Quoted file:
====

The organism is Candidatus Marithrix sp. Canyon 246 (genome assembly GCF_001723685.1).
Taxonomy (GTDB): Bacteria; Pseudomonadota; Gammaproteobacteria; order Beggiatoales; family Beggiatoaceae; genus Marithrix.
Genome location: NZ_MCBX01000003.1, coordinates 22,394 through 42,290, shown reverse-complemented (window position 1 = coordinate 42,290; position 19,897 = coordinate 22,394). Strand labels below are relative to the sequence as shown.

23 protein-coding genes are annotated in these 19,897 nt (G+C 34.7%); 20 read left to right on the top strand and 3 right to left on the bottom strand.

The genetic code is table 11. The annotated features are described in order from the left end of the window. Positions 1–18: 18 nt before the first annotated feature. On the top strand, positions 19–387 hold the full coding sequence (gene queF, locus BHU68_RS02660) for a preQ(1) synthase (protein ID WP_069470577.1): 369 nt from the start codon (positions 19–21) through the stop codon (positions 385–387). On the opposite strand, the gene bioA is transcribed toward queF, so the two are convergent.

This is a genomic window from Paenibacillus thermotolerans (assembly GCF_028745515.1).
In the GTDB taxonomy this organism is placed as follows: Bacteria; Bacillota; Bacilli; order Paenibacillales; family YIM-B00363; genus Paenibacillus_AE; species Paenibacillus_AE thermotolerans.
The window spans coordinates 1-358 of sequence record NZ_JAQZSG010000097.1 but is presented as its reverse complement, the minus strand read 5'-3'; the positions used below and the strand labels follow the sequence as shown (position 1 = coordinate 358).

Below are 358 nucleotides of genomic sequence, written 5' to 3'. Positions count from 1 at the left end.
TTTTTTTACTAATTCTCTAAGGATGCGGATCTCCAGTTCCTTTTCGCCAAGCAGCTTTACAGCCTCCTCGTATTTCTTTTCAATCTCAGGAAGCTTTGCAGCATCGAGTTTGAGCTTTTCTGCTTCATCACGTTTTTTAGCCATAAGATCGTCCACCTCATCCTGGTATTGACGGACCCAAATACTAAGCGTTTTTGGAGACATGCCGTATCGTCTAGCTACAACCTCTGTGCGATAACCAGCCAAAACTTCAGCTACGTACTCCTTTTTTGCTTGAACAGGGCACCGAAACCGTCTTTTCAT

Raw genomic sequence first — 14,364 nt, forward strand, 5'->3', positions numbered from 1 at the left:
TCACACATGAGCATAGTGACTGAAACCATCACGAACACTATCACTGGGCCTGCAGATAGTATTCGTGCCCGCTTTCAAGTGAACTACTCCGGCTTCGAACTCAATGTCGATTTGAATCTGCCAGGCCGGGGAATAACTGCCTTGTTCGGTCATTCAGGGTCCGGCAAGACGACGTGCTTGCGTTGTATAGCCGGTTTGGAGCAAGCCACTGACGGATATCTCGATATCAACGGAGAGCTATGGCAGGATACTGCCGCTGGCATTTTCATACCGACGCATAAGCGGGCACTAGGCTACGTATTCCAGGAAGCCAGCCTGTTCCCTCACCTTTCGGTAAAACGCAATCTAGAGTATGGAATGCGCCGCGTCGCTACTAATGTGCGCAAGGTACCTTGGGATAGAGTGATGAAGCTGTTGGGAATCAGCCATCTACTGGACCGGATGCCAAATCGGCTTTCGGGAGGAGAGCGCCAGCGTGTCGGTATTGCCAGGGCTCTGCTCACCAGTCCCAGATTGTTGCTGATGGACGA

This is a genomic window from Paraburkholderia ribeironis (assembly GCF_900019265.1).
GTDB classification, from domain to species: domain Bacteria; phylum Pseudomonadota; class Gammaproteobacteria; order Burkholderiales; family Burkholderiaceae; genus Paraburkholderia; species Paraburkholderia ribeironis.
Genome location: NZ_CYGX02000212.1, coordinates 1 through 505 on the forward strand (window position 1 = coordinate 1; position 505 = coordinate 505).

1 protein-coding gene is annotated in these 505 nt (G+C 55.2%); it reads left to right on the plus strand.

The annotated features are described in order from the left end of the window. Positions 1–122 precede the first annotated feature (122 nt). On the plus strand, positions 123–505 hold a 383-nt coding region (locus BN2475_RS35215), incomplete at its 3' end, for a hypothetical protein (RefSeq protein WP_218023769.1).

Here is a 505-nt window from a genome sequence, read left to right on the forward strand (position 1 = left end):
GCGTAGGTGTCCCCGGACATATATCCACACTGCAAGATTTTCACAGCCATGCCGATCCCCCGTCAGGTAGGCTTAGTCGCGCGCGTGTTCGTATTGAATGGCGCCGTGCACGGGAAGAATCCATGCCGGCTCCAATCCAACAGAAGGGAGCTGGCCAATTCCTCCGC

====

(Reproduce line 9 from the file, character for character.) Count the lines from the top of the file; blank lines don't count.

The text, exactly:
Below are 358 nucleotides of genomic sequence, written 5' to 3'. Positions count from 1 at the left end.